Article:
Online hemodiafiltration (OL-HDF), whether in pre-dilution OL-HDF (pre-HDF) or post-dilution OL-HDF (post-HDF), is conducted to efficiently remove low molecular weight proteins (LMWP) (molecular weight [MW]: 10,000–55,000), particularly larger LMWPs (MW > 30,000), from blood of dialysis patients. This is accomplished by increasing the convection volume from high-volume replacement fluid. Biomarkers are important for evaluating the efficiency of OL-HDF. The small molecular size of β2-microglobulin (β2-MG) (MW: 11,800, Stokes radius: 16A) allows for removal dependent on both diffusion and convection. Therefore, β2-MG cannot be used as a biomarker to accurately assess OL-HDF removal efficiency.

α1-Microglobulin (α1-MG) (MW: 33,000, Stokes radius: 28.4A) is mainly removed by convection in dialysis therapy with a more suitable molecular size; hence, it has often been used as a biomarker to assess the efficiency of removal of middle- and large-MW solutes in Japan for over 30 years. Similarly, we reported a strong correlation between changes in the clinical symptoms of dialysis patients and changes in the α1-MG reduction rate [1, 2]. We also reported that OL-HDF should aim for a β2-MG reduction rate of 80% and an α1-MG reduction rate of over 35% when performed to treat complications in long-term dialysis patients [3, 4].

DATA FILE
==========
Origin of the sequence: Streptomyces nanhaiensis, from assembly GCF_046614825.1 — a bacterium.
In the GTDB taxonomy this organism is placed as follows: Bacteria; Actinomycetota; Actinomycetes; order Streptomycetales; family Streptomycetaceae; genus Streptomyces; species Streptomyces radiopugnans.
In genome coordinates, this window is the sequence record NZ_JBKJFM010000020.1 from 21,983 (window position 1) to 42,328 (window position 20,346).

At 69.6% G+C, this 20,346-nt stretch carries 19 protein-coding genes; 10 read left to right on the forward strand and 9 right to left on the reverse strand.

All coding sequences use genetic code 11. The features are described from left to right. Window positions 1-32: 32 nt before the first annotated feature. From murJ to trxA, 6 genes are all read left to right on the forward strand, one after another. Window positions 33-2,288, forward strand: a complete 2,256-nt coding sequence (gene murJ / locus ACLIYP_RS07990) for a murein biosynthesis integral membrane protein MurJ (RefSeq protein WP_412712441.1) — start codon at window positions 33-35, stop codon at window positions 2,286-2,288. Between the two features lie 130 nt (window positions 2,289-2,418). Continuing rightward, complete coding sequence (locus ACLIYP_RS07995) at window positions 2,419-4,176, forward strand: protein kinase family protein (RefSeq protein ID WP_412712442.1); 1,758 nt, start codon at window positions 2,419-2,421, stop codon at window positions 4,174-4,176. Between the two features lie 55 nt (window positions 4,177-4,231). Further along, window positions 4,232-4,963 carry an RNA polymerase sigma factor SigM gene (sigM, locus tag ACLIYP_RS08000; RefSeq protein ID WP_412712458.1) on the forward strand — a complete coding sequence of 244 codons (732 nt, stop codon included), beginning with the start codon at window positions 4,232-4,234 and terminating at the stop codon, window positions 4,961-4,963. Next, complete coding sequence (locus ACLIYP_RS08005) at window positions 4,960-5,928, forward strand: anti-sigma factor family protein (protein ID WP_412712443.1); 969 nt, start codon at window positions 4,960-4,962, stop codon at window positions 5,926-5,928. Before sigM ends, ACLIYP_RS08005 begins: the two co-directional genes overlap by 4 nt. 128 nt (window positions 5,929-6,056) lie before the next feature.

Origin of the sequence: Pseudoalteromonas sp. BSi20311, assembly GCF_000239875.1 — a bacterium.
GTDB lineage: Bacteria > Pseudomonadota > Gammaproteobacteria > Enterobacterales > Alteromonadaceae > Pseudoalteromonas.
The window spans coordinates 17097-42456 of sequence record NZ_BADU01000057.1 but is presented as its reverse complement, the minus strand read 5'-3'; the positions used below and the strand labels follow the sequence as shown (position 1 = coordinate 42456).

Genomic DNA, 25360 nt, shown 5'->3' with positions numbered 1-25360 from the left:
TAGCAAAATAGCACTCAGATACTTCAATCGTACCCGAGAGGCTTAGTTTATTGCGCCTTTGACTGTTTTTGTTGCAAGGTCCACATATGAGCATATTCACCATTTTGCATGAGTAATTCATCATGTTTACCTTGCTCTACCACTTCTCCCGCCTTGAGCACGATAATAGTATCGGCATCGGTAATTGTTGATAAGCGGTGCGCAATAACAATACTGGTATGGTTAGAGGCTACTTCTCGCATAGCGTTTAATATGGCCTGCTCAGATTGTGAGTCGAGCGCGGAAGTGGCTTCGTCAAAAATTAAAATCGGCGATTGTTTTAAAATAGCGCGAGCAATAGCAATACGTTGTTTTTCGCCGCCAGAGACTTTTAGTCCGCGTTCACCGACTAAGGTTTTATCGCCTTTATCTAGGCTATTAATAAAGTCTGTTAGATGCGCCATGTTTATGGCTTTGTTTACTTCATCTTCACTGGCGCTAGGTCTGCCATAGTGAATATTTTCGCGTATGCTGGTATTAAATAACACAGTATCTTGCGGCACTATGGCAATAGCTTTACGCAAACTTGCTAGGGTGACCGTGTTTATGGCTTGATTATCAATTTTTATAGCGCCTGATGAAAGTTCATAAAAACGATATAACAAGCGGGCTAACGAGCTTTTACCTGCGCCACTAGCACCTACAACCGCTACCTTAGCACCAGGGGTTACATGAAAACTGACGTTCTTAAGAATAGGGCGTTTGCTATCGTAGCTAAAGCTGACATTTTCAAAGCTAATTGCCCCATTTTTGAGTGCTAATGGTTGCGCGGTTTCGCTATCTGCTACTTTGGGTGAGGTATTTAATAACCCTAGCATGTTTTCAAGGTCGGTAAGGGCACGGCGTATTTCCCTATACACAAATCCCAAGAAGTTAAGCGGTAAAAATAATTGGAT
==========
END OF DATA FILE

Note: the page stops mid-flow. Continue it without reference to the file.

There is a twofold difference in molecular weight between albumin (alb) (MW: 66,000, Stokes radius: 35.5A) and α1-MG, with a difference in Stokes radius of 20% [5]. Thus, it is impossible to separate α1-MG and alb based on differences in molecular size alone and remove them using current dialysis membranes. Some degree of alb leakage is inevitable when removing α1-MG at high efficiency. There is no report examining the appropriateness of the reduction rate of the α1-MG reduction rate as a biomarker using statistical analysis. In this study, we evaluated the relationship between β2-MG and α1-MG reduction rates and the amount of alb leakage, as well as the relationship between the reduction rates of β2-MG and α1-MG based on the results of OL-HDF removal efficiency tests regularly conducted as routine examinations in 2018 and 2019. Furthermore, we statistically analyzed the relationship between the α1-MG reduction rate and the α1-MG removal amount, and we investigated whether this was a suitable biomarker for evaluating the removal efficiency of OL-HDF.